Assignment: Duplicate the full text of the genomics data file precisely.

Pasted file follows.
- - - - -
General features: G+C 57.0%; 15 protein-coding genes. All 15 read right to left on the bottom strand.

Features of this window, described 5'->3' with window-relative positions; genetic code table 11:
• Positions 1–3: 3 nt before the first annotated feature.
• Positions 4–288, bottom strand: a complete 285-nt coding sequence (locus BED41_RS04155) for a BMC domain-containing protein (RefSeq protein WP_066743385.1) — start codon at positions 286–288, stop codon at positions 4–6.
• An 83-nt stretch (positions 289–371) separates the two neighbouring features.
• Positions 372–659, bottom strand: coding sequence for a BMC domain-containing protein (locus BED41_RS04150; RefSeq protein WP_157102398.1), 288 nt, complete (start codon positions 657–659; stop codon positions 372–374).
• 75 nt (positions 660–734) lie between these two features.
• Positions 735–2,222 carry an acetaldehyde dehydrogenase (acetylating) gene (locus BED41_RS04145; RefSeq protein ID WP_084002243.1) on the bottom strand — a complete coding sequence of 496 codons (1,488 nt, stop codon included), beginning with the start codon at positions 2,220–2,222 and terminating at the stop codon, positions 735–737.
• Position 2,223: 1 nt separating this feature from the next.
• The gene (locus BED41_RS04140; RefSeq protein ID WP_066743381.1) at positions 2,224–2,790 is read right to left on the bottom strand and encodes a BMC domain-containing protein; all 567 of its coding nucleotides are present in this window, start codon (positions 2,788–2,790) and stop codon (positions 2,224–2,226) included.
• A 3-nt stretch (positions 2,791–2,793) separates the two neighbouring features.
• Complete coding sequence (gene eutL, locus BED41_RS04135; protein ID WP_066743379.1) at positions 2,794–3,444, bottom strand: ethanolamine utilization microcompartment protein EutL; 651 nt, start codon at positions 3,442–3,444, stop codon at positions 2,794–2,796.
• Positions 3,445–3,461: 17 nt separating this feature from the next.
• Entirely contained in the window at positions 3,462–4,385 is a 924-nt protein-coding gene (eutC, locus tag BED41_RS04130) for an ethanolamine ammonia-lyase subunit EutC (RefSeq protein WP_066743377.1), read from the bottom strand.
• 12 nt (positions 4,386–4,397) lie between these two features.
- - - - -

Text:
General features: G+C 57.0%; 15 protein-coding genes. All 15 read right to left on the bottom strand.

Features of this window, described 5'->3' with window-relative positions; genetic code table 11:
• Positions 1–3: 3 nt before the first annotated feature.
• Positions 4–288, bottom strand: a complete 285-nt coding sequence (locus BED41_RS04155) for a BMC domain-containing protein (RefSeq protein WP_066743385.1) — start codon at positions 286–288, stop codon at positions 4–6.
• An 83-nt stretch (positions 289–371) separates the two neighbouring features.
• Positions 372–659, bottom strand: coding sequence for a BMC domain-containing protein (locus BED41_RS04150; RefSeq protein WP_157102398.1), 288 nt, complete (start codon positions 657–659; stop codon positions 372–374).
• 75 nt (positions 660–734) lie between these two features.
• Positions 735–2,222 carry an acetaldehyde dehydrogenase (acetylating) gene (locus BED41_RS04145; RefSeq protein ID WP_084002243.1) on the bottom strand — a complete coding sequence of 496 codons (1,488 nt, stop codon included), beginning with the start codon at positions 2,220–2,222 and terminating at the stop codon, positions 735–737.
• Position 2,223: 1 nt separating this feature from the next.
• The gene (locus BED41_RS04140; RefSeq protein ID WP_066743381.1) at positions 2,224–2,790 is read right to left on the bottom strand and encodes a BMC domain-containing protein; all 567 of its coding nucleotides are present in this window, start codon (positions 2,788–2,790) and stop codon (positions 2,224–2,226) included.
• A 3-nt stretch (positions 2,791–2,793) separates the two neighbouring features.
• Complete coding sequence (gene eutL, locus BED41_RS04135; protein ID WP_066743379.1) at positions 2,794–3,444, bottom strand: ethanolamine utilization microcompartment protein EutL; 651 nt, start codon at positions 3,442–3,444, stop codon at positions 2,794–2,796.
• Positions 3,445–3,461: 17 nt separating this feature from the next.
• Entirely contained in the window at positions 3,462–4,385 is a 924-nt protein-coding gene (eutC, locus tag BED41_RS04130) for an ethanolamine ammonia-lyase subunit EutC (RefSeq protein WP_066743377.1), read from the bottom strand.
• 12 nt (positions 4,386–4,397) lie between these two features.